discardedI have served on staff in United Methodist Churches since 1996 in children’s ministry, youth ministry, and young adult ministry. More recently I have been serving as a pastor. That is, until I went to my bishop to reveal I am gay. The responses I have received since coming out have ranged from love and support to hate and disgust. Long-time friends and forgotten enemies have reached out. The most devastating response has been from church leaders and religious authorities.

The United Methodist Church clings to a systematic structure outlined in the Book of Discipline (BOD). The BOD is the law-of-the-land governing the UMC. Like scripture, interpretation of the doctrinal statements and policies in the BOD varies. Interestingly, UMC authorities more strictly adhere to the BOD, and allow more freedom in interpretation of scripture. But that’s a different topic.

The BOD states, “The practice of homosexuality is incompatible with Christian teaching. Therefore, self-avowed practicing homosexuals are not to be certified as candidates, ordained as ministers, or appointed to serve in the United Methodist Church” (par. 304.3).

Because of the above statement I have been discarded. Actually, my bishop’s interpretation of the above statement lead to me being discarded. In early February I met with the bishop and agreed to withdraw from candidacy for ordination. Our plan was for me to continue to serve in my appointment as the associate pastor of a UMC in Lawton, OK through the end of February. I was assured by the senior pastor and lead to believe by the bishop that my family would be remunerated through May (the term of my current appointment).

Within a week I was no longer in ministry. The bishop was able to collect enough money to help me for two weeks. The church I was serving only agreed to help with six weeks. Don’t get me wrong, even though it falls short of what my family needs I’m thankful for the financial help we have received. One church leader tried to encourage me with the words, “I’ve discovered during times like this God provides.” Well…God is not the one who has discarded me!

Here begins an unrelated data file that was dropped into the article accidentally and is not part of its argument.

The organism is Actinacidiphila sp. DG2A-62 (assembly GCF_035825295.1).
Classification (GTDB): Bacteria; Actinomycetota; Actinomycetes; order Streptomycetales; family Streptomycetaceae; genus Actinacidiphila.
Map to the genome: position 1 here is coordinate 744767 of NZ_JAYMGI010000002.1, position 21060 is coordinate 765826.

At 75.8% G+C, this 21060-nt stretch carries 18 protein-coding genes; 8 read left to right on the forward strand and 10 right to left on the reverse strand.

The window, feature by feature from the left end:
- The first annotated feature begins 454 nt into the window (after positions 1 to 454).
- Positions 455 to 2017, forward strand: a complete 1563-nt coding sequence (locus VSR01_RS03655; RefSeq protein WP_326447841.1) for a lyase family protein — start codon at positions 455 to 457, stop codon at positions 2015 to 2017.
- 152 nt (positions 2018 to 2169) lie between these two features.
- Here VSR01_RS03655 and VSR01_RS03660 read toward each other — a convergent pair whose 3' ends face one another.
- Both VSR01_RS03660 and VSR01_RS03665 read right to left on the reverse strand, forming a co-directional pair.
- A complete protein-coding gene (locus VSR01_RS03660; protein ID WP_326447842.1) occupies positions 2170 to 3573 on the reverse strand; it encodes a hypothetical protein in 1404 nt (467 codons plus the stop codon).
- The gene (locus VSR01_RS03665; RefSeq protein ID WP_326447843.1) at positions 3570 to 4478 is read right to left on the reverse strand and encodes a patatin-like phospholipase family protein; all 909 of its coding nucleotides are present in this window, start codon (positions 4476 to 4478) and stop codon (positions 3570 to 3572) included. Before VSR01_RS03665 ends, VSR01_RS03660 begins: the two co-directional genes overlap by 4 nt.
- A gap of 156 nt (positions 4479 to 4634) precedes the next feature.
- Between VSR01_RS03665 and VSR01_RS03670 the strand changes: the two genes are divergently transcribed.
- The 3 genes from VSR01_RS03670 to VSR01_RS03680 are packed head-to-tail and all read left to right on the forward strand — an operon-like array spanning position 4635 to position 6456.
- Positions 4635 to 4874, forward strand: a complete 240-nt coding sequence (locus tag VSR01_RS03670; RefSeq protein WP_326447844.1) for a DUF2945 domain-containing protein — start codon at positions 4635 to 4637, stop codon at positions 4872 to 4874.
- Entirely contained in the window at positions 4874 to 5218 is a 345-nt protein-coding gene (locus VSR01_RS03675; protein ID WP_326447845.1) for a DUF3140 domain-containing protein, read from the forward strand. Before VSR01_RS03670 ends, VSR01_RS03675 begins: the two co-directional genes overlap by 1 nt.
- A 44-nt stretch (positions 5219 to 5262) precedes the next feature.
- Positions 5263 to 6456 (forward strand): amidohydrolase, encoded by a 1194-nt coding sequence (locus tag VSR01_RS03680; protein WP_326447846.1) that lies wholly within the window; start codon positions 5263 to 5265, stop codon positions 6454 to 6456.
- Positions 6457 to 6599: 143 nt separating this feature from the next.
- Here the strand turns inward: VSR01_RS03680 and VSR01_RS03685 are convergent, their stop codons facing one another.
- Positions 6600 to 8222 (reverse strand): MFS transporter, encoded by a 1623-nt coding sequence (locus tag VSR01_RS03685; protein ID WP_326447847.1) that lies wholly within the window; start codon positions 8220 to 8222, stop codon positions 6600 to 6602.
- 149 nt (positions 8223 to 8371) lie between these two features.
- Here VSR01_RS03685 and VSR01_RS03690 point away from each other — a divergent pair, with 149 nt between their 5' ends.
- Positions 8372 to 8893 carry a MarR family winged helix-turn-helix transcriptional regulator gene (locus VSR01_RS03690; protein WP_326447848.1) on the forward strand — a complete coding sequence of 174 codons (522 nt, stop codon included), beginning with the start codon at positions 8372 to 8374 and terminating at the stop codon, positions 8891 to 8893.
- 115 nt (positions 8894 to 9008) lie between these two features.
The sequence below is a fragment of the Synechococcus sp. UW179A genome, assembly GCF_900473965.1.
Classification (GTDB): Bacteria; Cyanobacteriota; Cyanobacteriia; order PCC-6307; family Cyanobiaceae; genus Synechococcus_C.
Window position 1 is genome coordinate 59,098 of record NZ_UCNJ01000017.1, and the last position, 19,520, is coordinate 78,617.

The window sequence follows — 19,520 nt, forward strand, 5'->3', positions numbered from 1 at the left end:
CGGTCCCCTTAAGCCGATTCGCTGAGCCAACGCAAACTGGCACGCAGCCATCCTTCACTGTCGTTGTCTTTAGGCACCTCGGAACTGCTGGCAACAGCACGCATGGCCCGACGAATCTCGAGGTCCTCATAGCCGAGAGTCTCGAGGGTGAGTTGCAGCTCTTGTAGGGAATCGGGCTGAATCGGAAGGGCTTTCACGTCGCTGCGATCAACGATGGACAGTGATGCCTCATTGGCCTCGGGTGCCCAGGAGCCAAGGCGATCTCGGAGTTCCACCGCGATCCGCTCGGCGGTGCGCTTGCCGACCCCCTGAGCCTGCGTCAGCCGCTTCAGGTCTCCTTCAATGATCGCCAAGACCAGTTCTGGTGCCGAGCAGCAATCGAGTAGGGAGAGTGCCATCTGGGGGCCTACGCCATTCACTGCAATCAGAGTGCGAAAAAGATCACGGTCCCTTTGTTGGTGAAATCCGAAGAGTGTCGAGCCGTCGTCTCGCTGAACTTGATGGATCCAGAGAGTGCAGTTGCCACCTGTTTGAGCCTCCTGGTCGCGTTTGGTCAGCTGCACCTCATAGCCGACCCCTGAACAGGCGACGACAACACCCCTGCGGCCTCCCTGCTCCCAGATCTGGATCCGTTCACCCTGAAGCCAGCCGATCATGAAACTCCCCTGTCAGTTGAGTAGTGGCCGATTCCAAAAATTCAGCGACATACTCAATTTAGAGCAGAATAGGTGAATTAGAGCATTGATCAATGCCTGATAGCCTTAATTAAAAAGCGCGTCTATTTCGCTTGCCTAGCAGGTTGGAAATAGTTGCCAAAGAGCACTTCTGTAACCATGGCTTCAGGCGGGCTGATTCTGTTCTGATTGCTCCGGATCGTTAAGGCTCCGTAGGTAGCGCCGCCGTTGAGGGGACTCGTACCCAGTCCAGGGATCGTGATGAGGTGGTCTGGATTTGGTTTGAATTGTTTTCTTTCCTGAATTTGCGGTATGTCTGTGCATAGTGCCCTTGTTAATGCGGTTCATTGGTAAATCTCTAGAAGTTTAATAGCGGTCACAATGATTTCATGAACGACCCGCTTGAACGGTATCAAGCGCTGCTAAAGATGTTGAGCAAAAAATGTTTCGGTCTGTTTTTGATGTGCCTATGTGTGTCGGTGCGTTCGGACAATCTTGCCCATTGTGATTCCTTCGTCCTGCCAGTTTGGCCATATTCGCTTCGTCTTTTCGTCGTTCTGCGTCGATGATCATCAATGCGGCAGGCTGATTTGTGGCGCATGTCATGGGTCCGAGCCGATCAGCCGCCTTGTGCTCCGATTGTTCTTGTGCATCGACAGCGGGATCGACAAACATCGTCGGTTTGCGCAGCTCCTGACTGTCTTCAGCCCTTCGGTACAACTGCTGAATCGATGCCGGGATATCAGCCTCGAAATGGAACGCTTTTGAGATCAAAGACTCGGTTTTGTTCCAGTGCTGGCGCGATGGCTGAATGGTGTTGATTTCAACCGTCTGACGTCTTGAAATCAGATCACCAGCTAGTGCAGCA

I share this story because I am not alone. I know too many people who have been discarded by the church for a variety of reasons. Some of you may have been discarded by the church. Like me, some of you have been discarded because you are lgbt.

There is an apparent anti-lgbt bias in the church. For many Christians being a homosexual is the sin, and possibly one of the worst sins. The Bible never condemns someone for being a homosexual. In fact, the word homosexual does not even exist in the biblical languages (it wasn’t even a word in English until the late 19th century). Modern translations of scripture have interpolated the word homosexual to address a concept not easily explained in the English language. Because of these translations the church takes liberty in standing against a specific group of people simply because of an attraction to someone of the same sex. Unfortunately, the church’s homeostatic response will continue to drive people away.

There is hope. There are people fighting the system. Until the system is changed people like us will find it difficult to be included. We don’t have to suspend our need for community. If you feel discarded by the church reach out. You can contact me directly by completing the contact form on this site. You can reach out by liking our Facebook page Wide Open Church.

“So let’s do it–full of belief, confident that we’re presentable inside and out. Let’s keep a firm grip on the promises that keep us going. He always keeps his word. Let’s see how inventive we can be in encouraging love and helping out, not avoiding worshiping together as some do but spurring each other on, especially as we see the bid Day approaching” (Hebrews 10:22-25, MSG). We are in this together!


About Tony Clyde

I am a father, brother, and son. Yet, that does not begin to define who I am. I am a speaker, trainer, mentor, and friend. Yet, I am not defined by what I do. I am a thinker, a skeptic, and a follower of Christ. Yet, I am not defining who I will become. I am simply doing my best to honor God and help others do the same.
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